By Liv Gude of Professional Equine Grooms, special contributor to Heels Down Magazine
The older horse and winter – how to make this winter his best yet.
It’s all about the comfort and health of the older horse – and winter has it’s own set of challenges. A big drop in weight. Some weight loss in winter might be OK – check with your vet. A large weight loss is reason for your vet to do some investigations.
Sore hooves. Hard ground hurts, bruises can be an issue in the winter as the ground freezes. Also know that the pasture horse faces sugar spikes in the grass as temps drop, which can lead to laminitis.
Skin issues. Blankets and infrequent grooming can lead to rubs, sores, and skin infections.
Dehydration. Feel the senior horse’s gums every day to be sure they are slippery. This is the best indication of hydration. And this goes for non-senior horses, too! Dehydration in winter can lead to colic.
A smelly stall. If the weather keeps the older horse inside, the ammonia created by urine can create damage to his respiratory system. And also it just plain stinks.
Tips for keeping the senior horse pampered:
Keep up some level of exercise. Motion is lotion and will keep stiffness at bay. It’s also a nice way to test out all of your winter coats.
Use blankets. Some senior guys have trouble staying warm, why let them shiver and lose weight? Just use the dang blanket.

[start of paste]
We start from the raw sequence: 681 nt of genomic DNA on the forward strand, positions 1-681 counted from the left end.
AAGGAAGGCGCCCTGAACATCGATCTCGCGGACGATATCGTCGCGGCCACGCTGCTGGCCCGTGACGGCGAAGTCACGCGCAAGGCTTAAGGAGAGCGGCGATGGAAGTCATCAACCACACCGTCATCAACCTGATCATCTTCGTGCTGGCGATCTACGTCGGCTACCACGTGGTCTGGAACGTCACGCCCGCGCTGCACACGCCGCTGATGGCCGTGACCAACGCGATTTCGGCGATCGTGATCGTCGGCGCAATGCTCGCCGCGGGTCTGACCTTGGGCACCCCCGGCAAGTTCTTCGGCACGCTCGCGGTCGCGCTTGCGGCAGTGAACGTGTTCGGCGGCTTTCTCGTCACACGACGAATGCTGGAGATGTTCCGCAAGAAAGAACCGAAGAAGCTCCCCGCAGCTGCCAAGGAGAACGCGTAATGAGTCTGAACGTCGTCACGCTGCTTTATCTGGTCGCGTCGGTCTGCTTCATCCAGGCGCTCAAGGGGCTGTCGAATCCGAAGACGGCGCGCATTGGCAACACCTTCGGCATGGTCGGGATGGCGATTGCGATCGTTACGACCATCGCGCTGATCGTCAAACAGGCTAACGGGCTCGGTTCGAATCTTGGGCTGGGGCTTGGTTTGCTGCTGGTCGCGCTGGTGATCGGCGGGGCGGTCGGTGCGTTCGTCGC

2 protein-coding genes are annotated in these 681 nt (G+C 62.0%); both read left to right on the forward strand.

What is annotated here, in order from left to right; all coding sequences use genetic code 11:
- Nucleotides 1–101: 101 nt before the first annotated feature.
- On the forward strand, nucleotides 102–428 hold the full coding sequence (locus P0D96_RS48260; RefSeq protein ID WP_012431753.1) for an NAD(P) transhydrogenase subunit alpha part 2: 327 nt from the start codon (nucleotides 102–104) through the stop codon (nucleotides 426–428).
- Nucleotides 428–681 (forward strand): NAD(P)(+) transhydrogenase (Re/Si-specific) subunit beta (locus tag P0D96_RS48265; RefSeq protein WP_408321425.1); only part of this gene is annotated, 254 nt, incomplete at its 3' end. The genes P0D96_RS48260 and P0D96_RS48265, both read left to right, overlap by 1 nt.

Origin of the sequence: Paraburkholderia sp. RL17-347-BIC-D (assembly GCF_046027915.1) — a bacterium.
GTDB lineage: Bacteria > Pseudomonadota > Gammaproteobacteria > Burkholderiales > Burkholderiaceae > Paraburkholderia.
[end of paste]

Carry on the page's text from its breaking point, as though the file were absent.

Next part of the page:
Clip. What? Yes. If the fuzzy senior horse lives in a warmer climate, he may be too hot.
Get some bloodwork done. Your Vet can do a general blood panel to check for overall health, as well as check for metabolic issues. The results can shed light on the best possible diet and pasture schedule for the older dudes.
Be vigilant about hoof care! Check daily for a digital pulse and heat in the hoof.
Feed extra forage – HAY! Hot water bran mashes warm up a horse for about the time it takes for him to swallow. Hay spends hours upon hours fermenting in the gut – producing energy and warmth. Toss a few extra flakes.
Daily grooming. Good for everyone. Also a reminder to wear layers and you might just work up a sweat grooming the fuzzy guys.
And mostly – Think about all of the good things that senior horses have done for us over the years, time to pay it back with a good diet, fluffy clean bedding, and only the best in blankets.